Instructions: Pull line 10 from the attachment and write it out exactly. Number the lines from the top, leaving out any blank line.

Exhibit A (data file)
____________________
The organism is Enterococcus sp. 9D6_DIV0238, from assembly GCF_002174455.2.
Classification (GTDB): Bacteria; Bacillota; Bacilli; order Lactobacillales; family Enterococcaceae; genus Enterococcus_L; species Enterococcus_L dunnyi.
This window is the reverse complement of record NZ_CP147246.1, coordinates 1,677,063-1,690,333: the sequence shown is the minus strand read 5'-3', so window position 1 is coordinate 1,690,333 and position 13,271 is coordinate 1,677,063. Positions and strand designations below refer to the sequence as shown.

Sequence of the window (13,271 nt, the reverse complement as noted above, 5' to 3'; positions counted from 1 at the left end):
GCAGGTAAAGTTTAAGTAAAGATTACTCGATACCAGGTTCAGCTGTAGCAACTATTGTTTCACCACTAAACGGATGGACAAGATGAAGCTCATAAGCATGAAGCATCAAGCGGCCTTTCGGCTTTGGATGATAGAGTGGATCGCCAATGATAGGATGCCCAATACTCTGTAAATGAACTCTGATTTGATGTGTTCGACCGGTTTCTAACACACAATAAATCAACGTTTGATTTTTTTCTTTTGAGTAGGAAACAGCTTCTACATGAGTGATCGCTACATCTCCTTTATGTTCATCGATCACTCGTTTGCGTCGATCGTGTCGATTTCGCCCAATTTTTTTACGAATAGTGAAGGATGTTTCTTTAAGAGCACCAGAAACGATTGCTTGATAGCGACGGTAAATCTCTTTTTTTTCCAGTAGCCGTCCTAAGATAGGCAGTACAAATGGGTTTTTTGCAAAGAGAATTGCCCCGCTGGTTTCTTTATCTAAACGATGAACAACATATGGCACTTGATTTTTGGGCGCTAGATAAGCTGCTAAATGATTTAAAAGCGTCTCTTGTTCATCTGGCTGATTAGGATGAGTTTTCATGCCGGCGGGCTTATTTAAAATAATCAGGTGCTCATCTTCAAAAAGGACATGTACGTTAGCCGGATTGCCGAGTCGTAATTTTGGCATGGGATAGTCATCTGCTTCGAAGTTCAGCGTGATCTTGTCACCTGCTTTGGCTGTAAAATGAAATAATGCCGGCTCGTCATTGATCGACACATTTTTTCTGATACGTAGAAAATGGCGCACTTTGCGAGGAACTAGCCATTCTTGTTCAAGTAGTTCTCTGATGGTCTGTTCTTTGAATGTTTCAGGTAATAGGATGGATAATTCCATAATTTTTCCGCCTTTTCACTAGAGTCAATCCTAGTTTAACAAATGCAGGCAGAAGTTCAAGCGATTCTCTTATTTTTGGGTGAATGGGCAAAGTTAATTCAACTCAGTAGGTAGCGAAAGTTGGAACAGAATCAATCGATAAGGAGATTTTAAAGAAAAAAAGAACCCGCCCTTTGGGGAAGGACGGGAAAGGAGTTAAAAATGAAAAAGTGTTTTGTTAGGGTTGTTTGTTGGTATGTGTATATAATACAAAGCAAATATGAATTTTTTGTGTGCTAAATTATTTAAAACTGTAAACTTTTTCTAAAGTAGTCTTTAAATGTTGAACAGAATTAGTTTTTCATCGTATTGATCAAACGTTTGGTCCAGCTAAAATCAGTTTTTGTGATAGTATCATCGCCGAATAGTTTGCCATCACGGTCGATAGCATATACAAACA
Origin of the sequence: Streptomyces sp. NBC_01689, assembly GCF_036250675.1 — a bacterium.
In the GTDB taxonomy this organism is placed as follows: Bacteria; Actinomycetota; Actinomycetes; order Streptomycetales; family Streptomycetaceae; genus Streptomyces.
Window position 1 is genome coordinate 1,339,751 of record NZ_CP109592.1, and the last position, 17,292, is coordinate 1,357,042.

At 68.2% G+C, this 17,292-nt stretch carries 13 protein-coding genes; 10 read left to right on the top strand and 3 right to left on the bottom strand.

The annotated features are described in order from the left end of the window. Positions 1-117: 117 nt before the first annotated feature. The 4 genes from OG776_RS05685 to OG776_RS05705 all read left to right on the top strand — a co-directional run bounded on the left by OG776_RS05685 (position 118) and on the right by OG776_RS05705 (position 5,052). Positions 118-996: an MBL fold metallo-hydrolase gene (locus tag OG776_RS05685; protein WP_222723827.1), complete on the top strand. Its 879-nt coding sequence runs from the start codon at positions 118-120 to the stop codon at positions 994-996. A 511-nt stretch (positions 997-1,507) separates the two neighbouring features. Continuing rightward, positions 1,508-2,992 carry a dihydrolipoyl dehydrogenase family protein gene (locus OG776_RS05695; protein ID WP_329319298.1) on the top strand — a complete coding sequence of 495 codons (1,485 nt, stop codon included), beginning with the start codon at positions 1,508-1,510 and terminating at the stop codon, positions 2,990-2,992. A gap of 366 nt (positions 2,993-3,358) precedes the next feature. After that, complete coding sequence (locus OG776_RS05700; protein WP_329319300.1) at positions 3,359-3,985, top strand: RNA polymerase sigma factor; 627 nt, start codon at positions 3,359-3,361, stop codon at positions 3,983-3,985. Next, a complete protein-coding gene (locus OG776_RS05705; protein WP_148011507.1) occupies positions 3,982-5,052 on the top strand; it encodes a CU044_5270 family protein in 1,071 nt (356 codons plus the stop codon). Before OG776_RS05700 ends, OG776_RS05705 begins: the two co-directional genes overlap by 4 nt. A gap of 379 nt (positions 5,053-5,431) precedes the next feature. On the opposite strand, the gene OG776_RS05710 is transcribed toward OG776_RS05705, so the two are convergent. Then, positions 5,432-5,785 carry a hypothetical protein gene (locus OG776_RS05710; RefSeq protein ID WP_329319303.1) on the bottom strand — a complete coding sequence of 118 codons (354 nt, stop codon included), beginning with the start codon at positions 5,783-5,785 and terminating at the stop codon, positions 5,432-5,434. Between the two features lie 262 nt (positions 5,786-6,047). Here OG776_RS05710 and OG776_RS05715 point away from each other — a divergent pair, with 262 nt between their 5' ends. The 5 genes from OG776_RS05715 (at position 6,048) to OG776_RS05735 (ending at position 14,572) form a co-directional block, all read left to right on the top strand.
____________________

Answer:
The annotated features are described in order from the left end of the window. Positions 1-117: 117 nt before the first annotated feature. The 4 genes from OG776_RS05685 to OG776_RS05705 all read left to right on the top strand — a co-directional run bounded on the left by OG776_RS05685 (position 118) and on the right by OG776_RS05705 (position 5,052). Positions 118-996: an MBL fold metallo-hydrolase gene (locus tag OG776_RS05685; protein WP_222723827.1), complete on the top strand. Its 879-nt coding sequence runs from the start codon at positions 118-120 to the stop codon at positions 994-996. A 511-nt stretch (positions 997-1,507) separates the two neighbouring features. Continuing rightward, positions 1,508-2,992 carry a dihydrolipoyl dehydrogenase family protein gene (locus OG776_RS05695; protein ID WP_329319298.1) on the top strand — a complete coding sequence of 495 codons (1,485 nt, stop codon included), beginning with the start codon at positions 1,508-1,510 and terminating at the stop codon, positions 2,990-2,992. A gap of 366 nt (positions 2,993-3,358) precedes the next feature. After that, complete coding sequence (locus OG776_RS05700; protein WP_329319300.1) at positions 3,359-3,985, top strand: RNA polymerase sigma factor; 627 nt, start codon at positions 3,359-3,361, stop codon at positions 3,983-3,985. Next, a complete protein-coding gene (locus OG776_RS05705; protein WP_148011507.1) occupies positions 3,982-5,052 on the top strand; it encodes a CU044_5270 family protein in 1,071 nt (356 codons plus the stop codon). Before OG776_RS05700 ends, OG776_RS05705 begins: the two co-directional genes overlap by 4 nt. A gap of 379 nt (positions 5,053-5,431) precedes the next feature. On the opposite strand, the gene OG776_RS05710 is transcribed toward OG776_RS05705, so the two are convergent. Then, positions 5,432-5,785 carry a hypothetical protein gene (locus OG776_RS05710; RefSeq protein ID WP_329319303.1) on the bottom strand — a complete coding sequence of 118 codons (354 nt, stop codon included), beginning with the start codon at positions 5,783-5,785 and terminating at the stop codon, positions 5,432-5,434. Between the two features lie 262 nt (positions 5,786-6,047). Here OG776_RS05710 and OG776_RS05715 point away from each other — a divergent pair, with 262 nt between their 5' ends. The 5 genes from OG776_RS05715 (at position 6,048) to OG776_RS05735 (ending at position 14,572) form a co-directional block, all read left to right on the top strand.